And while I’m sad to hear the first episode of ACCA bored you, I understand. These days, I am much quicker to drop shows. I used to commit to three episodes before deciding, but now I consider that far too much when my feelings are clear from the get go.


      • I actually didn’t try it until a few weeks into the season. A lot of people were saying it was really good, but some other people whose tastes frequently align with mine were saying it was just a snooze. So I thought I’d take a look and see for myself. Sometimes that works out really well, like with Kiss Him, Not Me last season. But ACCA was just not happening for me.

        Liked by 1 person

    • I had a surprising number of dark horses this season, including ACCA, Demi-chan, and Onihei. Like you, I was interested in Jean’s story from the start, though it wasn’t really until the history episode on their mother that I became emotionally invested. I’m skeptical about the reveal from the last episode, but still have hopes for the rest of the show!

      Liked by 1 person

  2. Interesting thoughts! I agree that bread is obviously really significant in ACCA, especially as a symbol of the districts. I actually heard someone speculate that the attitude towards the bread shows what kind of ruler that person is. The King likes many kinds of sweets, but go into other districts to try their foods, and so he is a good ruler, but a little passive. Schnee started learning to make the bread of the district she moved to, showing how she wanted to be involved in daily life. Shwan only eats the bread from his own distract, showing that he’s ignorant and closed-minded. Jean goes to all the districts and appreciates the distinctness of all the different breads, so he obviously is a better choice as a ruler.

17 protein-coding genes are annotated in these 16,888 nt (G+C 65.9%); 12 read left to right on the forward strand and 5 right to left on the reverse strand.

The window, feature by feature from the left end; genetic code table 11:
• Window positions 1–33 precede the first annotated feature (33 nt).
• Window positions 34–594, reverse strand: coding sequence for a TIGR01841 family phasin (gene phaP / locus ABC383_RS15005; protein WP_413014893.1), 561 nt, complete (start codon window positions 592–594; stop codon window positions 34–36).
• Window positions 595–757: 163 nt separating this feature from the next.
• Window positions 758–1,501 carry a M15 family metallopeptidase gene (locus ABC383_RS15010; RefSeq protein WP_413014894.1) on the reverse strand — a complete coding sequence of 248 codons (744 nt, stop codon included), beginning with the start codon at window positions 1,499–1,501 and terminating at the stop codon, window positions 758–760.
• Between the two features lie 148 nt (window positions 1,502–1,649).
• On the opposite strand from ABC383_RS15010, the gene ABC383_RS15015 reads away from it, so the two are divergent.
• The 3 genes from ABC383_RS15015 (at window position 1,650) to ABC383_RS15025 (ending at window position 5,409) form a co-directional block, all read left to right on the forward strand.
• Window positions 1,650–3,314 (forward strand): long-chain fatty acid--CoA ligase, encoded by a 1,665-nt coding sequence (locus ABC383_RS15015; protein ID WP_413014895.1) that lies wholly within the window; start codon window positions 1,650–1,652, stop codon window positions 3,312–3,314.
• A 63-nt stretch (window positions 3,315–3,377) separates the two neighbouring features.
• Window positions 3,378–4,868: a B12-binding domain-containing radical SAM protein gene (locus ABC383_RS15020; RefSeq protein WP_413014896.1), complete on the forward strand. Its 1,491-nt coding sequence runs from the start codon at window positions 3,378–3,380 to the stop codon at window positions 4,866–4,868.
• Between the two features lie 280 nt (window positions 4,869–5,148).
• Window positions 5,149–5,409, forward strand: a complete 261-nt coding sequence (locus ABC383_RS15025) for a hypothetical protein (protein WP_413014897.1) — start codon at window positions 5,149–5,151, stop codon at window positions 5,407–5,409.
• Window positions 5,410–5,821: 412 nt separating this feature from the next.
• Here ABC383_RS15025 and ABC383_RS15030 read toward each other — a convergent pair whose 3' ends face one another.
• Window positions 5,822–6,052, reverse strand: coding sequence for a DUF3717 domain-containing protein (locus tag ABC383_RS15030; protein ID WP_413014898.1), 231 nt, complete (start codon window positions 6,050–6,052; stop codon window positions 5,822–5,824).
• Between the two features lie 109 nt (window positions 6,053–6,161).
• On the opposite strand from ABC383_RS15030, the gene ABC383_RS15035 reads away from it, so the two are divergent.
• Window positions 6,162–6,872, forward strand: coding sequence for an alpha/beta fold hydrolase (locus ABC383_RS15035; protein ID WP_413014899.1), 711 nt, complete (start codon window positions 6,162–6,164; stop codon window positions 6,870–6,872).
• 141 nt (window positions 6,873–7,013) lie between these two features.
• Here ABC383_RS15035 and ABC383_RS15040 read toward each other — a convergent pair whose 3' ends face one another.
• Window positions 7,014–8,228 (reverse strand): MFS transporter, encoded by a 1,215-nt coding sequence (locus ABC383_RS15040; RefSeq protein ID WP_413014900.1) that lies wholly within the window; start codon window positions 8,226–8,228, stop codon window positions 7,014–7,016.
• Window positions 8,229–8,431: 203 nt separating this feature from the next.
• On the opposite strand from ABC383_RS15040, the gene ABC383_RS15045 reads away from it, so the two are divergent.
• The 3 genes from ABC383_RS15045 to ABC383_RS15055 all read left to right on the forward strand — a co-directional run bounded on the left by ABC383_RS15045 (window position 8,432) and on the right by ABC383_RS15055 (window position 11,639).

Liked by 1 person

    • Comparing the characters, particularly those of the royal blood line, to the bread they choose to eat is fantastic! Each of those examples stands to reason, so thank you very much for pointing the symbolism out to me. I knew there was something off about Prince Schwann that bothered me every time he shrugged off bread from outside. I’m glad Lotta takes after her mother in her curiosity and culinary skills.